We attribute all this positive attention to our newly acquired celebrity status. Surely the people of Honduras heard about us from a Nicaraguan radio station. The icing on our quasi-European cake is our evening spent at El Paradíso, a Bohemian little hole-in-the-wall where they skimp on the wine, yet provide a cozy little alcove for followers of semi-contrived art culture.
The next morning we designate for errands before hopping on an afternoon bus bound for Juticalpa. It is in this eyeblink of a town that we try Central American Chinese food for the first time, and to our complete and utter surprise, it’s not bad. They do give us a basket of sliced white bread for an appetizer, though, which was a little weird. We go to bed stuffed with cosmopolitan chow and mentally prepare for the morn: our first ride as a septet!
Saturday starts out swimmingly enough. We don our team jerseys and hit the road, a fluorescent streak seven bikers strong. The skies are clear and the sun is hot. Morale is astronomically high, along with heightened levels of camaraderie, altruism, and general feelings of goodwill toward the universe. Unfortunately, things sort of went uphill from there.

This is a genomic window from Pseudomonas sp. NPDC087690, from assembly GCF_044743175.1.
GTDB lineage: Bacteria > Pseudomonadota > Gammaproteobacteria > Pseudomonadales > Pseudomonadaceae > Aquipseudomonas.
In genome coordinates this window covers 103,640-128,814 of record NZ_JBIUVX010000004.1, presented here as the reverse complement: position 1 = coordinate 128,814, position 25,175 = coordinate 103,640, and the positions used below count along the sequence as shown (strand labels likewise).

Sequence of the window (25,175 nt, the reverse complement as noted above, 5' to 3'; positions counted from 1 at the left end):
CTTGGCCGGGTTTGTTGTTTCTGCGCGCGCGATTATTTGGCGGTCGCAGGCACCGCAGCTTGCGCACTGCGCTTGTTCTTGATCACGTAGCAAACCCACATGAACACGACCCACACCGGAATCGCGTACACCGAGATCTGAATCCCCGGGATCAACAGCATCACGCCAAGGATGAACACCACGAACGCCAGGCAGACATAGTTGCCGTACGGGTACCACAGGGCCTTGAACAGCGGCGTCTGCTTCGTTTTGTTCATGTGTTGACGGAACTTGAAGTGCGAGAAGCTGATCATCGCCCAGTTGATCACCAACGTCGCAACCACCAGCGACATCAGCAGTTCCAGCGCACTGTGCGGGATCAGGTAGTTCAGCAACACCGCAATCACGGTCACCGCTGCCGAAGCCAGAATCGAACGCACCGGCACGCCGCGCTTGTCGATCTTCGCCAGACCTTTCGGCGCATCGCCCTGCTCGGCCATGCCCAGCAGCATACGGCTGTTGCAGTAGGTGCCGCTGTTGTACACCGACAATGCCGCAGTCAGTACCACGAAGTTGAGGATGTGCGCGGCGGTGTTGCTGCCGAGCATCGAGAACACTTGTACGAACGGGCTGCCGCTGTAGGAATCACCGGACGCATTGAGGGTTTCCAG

Saturday, let it be said, shall go down in Cycles of Change history as a day of epic struggle, an arduous ascent of biblical proportions—The Day We Climbed Forever (On An Unpaved Road, No Less). By the end of it, all of us had succumbed to the comforts of flatbed trucks that taxied us and our battered bikes into Gualaco. Needless to say, we do little that night but eat and go straight to sleep.
And then comes Christmas in July! On a Sunday otherwise spent riding the bus in our spandex (we had planned to bike but impulsively decided against it), we redeem ourselves by arranging a White Elephant gift exchange after some home-cooked curry and coconut rice. Who celebrates Christmas in July besides prospective mattress buyers? Us, of course. Feliz Navidad!
Today we rode a rainy 74 kilometers to Jutiapa, and tomorrow we embark for the Bay Islands!